Mitigation efforts such as venting parkade air and adjusting HVAC systems can often reduce the stack effect.
Understand Radon Testing
Health Canada, Evict Radon, and the Government of BC have information outlining how to test for and remediate radon in both residential and office spaces on their website. Below are facts complied from those sources. For more detailed information, please visit Health Canada About Radon, and Evict Radon.
1. How To Test
Because radon levels can fluctuate over short periods of time, and change from one season to the next, long-term detectors are the recommended form of testing. Longer term tests last from one month to a year and are most accurate when used between October and April. Health Canada recommends that property owners only purchase Canadian National Radon Proficiency Program (“C-NRPP”) approved long-term radon measurement devices. Radon test kids must meet Health Canada Guidelines.
The most common type of long-term tracker in Canada is the alpha tracker. These can be purchased at most hardware stores, online, and from radon detection and mitigation services. They are simple to set up, do not require any power to operate, and once the testing period has ended, can be mailed back to the manufacturer who will provide you with a report indicating the levels of radon in the property.
Other long-term testing options include electret ion chambers and continuous radon monitors.
Some property owners may also prefer to work with a professional to test for radon. In Canada, radon testing and remediation companies must be certified through the C-NRPP. To find a radon tester or mitigation expert in your area, visit C-NRPP Find a Professional.
While there are currently no regulations for radon testing in Canada, Health Canada only recognizes the validity of long-term alpha track detectors and long-term electret ion chambers in determining if a home has high radon levels or not. Short-term measurements are not acceptable to determine radon concentrations for the purpose of assessing remediation needs. Health Canada suggests that any results from a short-term test be followed up with a long-term measurement at the same location.
2. Where To Test
According to Evict Radon, testing for radon should be done in the lowest property level which is occupied for four or more hours a day. In taller buildings such as residential and commercial strata complexes, testing should be done on each occupied floor.
Health Canada’s “Guide for Radon Measurements in Residential Dwellings” states that testing sites should occur near an interior wall at a height of 0.8 to two metres from the floor, at least 50 centimetres from the ceiling and 20 centimetres from other objects so that normal airflow may occur around the testing device.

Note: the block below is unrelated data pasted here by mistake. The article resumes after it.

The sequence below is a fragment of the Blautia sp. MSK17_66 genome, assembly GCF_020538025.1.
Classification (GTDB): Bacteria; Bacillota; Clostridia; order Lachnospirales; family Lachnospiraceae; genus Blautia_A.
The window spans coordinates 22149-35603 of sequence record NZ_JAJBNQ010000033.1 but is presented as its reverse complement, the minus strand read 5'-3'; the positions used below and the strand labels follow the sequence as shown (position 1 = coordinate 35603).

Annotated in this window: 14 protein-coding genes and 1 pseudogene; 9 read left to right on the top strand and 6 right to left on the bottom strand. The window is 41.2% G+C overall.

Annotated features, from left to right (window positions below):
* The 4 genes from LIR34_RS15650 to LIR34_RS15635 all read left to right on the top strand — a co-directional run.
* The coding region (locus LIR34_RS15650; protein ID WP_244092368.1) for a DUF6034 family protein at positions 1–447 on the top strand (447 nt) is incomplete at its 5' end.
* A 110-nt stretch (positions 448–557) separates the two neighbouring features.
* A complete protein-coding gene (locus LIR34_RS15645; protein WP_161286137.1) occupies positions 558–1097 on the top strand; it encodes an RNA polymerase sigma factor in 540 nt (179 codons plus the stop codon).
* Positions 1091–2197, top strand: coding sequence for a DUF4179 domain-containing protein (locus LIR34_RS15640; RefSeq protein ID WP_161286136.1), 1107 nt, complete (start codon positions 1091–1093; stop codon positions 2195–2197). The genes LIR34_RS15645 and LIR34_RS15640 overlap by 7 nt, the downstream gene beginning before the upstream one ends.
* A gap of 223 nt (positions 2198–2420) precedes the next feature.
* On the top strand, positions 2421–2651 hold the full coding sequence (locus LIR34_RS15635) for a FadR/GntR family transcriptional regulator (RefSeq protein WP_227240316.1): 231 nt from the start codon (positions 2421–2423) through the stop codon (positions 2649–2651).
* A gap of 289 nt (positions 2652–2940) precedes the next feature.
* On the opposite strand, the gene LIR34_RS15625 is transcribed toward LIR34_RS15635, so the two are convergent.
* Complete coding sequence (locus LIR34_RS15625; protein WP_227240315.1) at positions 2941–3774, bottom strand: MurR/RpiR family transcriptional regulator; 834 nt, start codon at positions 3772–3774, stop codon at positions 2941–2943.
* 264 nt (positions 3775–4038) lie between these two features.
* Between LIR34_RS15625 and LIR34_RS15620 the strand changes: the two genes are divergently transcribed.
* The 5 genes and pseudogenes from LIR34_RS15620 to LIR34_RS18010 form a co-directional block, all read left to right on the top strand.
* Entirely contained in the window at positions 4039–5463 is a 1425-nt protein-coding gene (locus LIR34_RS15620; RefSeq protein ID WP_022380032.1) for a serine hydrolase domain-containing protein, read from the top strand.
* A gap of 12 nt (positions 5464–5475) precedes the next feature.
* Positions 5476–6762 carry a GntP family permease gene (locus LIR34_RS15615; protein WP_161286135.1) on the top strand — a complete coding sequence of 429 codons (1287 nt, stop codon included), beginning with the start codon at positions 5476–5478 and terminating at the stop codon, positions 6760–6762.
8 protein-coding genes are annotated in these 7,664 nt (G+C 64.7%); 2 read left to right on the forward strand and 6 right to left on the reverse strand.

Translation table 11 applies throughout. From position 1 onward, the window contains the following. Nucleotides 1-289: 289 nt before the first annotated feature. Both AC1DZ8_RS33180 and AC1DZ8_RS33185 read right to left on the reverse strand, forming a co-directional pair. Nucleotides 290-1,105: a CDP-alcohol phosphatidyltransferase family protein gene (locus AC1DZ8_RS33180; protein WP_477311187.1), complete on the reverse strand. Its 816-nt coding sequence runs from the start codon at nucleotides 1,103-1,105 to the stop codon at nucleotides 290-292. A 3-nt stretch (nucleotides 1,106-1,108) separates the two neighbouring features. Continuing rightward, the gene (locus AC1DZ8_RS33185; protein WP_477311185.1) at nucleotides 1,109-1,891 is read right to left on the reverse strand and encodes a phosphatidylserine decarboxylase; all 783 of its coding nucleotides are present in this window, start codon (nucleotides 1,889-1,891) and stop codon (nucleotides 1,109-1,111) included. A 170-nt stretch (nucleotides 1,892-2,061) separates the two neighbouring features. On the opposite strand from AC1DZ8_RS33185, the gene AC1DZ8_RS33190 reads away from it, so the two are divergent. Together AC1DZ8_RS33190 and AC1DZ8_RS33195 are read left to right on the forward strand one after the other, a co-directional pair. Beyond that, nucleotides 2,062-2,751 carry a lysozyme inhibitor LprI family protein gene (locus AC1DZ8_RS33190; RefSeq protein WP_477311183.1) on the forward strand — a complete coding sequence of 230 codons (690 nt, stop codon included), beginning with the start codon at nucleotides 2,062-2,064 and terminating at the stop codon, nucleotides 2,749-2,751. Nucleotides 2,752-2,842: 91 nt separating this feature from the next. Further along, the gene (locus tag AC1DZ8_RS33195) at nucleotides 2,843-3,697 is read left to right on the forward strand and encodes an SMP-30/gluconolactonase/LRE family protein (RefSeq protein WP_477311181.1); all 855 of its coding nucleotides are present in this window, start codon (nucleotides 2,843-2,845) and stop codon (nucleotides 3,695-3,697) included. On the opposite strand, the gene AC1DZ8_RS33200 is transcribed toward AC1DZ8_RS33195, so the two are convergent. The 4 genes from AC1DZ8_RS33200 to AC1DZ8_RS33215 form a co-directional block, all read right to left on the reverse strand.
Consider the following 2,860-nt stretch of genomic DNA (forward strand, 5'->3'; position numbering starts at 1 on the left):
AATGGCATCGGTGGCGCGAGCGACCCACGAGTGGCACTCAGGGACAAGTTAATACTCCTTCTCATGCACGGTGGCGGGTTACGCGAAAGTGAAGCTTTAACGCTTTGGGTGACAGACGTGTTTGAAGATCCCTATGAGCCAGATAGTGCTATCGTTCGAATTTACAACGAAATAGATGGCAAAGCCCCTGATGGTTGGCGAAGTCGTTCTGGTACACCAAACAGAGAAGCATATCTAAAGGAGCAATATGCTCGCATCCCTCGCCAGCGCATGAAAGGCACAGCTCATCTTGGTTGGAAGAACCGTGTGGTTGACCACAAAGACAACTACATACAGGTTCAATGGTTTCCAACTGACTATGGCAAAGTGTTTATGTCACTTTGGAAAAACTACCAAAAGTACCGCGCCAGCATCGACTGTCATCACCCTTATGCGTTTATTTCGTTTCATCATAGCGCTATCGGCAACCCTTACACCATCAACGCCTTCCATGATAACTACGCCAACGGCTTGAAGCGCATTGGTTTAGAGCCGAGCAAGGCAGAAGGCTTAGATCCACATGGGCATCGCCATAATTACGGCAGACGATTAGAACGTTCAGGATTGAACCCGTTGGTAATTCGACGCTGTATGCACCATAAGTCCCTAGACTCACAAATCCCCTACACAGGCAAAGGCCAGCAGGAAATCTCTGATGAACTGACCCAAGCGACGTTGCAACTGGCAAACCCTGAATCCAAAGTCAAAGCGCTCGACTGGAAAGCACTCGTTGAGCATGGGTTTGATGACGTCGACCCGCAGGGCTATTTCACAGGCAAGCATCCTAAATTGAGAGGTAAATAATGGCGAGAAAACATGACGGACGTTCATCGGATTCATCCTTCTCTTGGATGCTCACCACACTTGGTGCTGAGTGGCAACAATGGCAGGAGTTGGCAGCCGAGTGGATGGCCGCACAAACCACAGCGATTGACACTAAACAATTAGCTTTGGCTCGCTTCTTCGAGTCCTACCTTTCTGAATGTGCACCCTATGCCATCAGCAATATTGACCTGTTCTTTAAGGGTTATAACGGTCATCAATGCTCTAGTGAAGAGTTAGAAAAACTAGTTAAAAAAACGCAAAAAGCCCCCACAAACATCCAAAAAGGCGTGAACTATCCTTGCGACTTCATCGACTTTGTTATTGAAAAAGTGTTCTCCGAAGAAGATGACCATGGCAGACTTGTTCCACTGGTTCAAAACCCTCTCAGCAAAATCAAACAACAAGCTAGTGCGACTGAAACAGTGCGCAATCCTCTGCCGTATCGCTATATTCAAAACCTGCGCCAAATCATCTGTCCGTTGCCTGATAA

You should avoid testing in bathrooms, closets, near sump holes or crawl spaces as those are not areas typically occupied for extended periods of time. You should also avoid testing in locations with strong air currents such as near windows, vents, and fans. Some testing devices may also be negatively affected by heated areas such as near fireplaces, heaters, or in direct sunlight.
3. Understanding the Results
If a long-term test result is less than 200 Bq/m³, no further measurements are necessary. While the risks from radon below that threshold are low, Health Canada states that there is no safe level of radon. Mitigation is always an option regardless of the testing level.
If the results are higher than 200 Bq/m³, Health Canada recommends remediation. For levels greater than 600 Bq/m³, it is recommended that remediation occur in less than a year. Between 200 Bq/m³ and 600 Bq/m³, remediation is recommended in less than two years.
Effective Radon Mitigation
Health Canada, Evict Radon, and the Government of BC information outlining how radon can be remediated in residential and office spaces on their website. Below are facts complied from those sources. For more detailed information please visit Health Canada About Radon, and Evict Radon.
There are many types of mitigation that can eliminate radon concentrations or vent high levels of radon gas that may be present. Sealing around drains, sump pumps, and cracks in the floor and walls is an effective first step to try and reduce the amount of gas entering the home.
The most common, effective, and reliable mitigation method is known as sub-slab depressurization. This technique employs a pipe with a fan attached that is installed through the foundation floor and connected to the outside through and exterior wall or up through the roof. The system can reverse air pressure differences and vent radon gas before it accumulates in the home.
Homes with a crawl space may need to use other methods such as sub-membrane depressurization. Consult with a radon remediation specialist to determine the most effective method for your client’s property type.
Once full remediation has been successful, radon levels can be reduced by up to 90 per cent. Follow up testing should be done every five years.